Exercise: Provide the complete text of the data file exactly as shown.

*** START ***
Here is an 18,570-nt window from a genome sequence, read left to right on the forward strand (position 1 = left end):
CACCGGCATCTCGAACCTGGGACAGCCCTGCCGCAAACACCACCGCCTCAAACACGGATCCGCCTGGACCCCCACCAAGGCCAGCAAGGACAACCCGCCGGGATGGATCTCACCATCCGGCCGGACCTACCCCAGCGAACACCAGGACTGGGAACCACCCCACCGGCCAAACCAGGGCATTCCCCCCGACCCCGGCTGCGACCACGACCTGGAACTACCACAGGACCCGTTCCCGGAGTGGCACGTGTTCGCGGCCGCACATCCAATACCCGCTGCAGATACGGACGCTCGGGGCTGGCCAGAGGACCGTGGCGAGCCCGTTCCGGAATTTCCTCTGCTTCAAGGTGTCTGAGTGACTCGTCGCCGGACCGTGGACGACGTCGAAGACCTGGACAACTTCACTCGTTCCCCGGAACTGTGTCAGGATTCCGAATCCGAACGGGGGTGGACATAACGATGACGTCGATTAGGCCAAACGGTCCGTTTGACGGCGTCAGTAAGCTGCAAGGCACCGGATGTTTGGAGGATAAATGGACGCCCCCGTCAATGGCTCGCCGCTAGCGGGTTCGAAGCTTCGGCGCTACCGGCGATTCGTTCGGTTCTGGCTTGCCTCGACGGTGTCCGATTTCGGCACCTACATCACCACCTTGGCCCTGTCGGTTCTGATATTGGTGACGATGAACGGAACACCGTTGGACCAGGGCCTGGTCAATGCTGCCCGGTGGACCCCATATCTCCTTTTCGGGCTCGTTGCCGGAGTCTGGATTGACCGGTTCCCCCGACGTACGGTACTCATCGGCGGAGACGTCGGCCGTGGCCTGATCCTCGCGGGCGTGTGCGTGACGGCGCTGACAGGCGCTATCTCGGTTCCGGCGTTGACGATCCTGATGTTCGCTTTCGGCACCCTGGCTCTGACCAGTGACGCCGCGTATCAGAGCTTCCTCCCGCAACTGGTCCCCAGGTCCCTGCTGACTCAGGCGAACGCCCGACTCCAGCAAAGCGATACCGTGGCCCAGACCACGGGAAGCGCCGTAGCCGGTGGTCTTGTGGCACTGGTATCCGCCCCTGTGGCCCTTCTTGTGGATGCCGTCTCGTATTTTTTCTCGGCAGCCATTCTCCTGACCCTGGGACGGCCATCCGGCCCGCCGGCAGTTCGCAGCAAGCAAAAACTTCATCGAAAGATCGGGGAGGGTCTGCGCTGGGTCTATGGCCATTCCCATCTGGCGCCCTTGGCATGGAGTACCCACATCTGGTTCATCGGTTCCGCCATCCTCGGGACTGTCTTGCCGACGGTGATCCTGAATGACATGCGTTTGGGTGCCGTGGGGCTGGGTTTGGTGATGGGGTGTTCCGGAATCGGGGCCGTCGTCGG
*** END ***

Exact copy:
Here is an 18,570-nt window from a genome sequence, read left to right on the forward strand (position 1 = left end):
CACCGGCATCTCGAACCTGGGACAGCCCTGCCGCAAACACCACCGCCTCAAACACGGATCCGCCTGGACCCCCACCAAGGCCAGCAAGGACAACCCGCCGGGATGGATCTCACCATCCGGCCGGACCTACCCCAGCGAACACCAGGACTGGGAACCACCCCACCGGCCAAACCAGGGCATTCCCCCCGACCCCGGCTGCGACCACGACCTGGAACTACCACAGGACCCGTTCCCGGAGTGGCACGTGTTCGCGGCCGCACATCCAATACCCGCTGCAGATACGGACGCTCGGGGCTGGCCAGAGGACCGTGGCGAGCCCGTTCCGGAATTTCCTCTGCTTCAAGGTGTCTGAGTGACTCGTCGCCGGACCGTGGACGACGTCGAAGACCTGGACAACTTCACTCGTTCCCCGGAACTGTGTCAGGATTCCGAATCCGAACGGGGGTGGACATAACGATGACGTCGATTAGGCCAAACGGTCCGTTTGACGGCGTCAGTAAGCTGCAAGGCACCGGATGTTTGGAGGATAAATGGACGCCCCCGTCAATGGCTCGCCGCTAGCGGGTTCGAAGCTTCGGCGCTACCGGCGATTCGTTCGGTTCTGGCTTGCCTCGACGGTGTCCGATTTCGGCACCTACATCACCACCTTGGCCCTGTCGGTTCTGATATTGGTGACGATGAACGGAACACCGTTGGACCAGGGCCTGGTCAATGCTGCCCGGTGGACCCCATATCTCCTTTTCGGGCTCGTTGCCGGAGTCTGGATTGACCGGTTCCCCCGACGTACGGTACTCATCGGCGGAGACGTCGGCCGTGGCCTGATCCTCGCGGGCGTGTGCGTGACGGCGCTGACAGGCGCTATCTCGGTTCCGGCGTTGACGATCCTGATGTTCGCTTTCGGCACCCTGGCTCTGACCAGTGACGCCGCGTATCAGAGCTTCCTCCCGCAACTGGTCCCCAGGTCCCTGCTGACTCAGGCGAACGCCCGACTCCAGCAAAGCGATACCGTGGCCCAGACCACGGGAAGCGCCGTAGCCGGTGGTCTTGTGGCACTGGTATCCGCCCCTGTGGCCCTTCTTGTGGATGCCGTCTCGTATTTTTTCTCGGCAGCCATTCTCCTGACCCTGGGACGGCCATCCGGCCCGCCGGCAGTTCGCAGCAAGCAAAAACTTCATCGAAAGATCGGGGAGGGTCTGCGCTGGGTCTATGGCCATTCCCATCTGGCGCCCTTGGCATGGAGTACCCACATCTGGTTCATCGGTTCCGCCATCCTCGGGACTGTCTTGCCGACGGTGATCCTGAATGACATGCGTTTGGGTGCCGTGGGGCTGGGTTTGGTGATGGGGTGTTCCGGAATCGGGGCCGTCGTCGG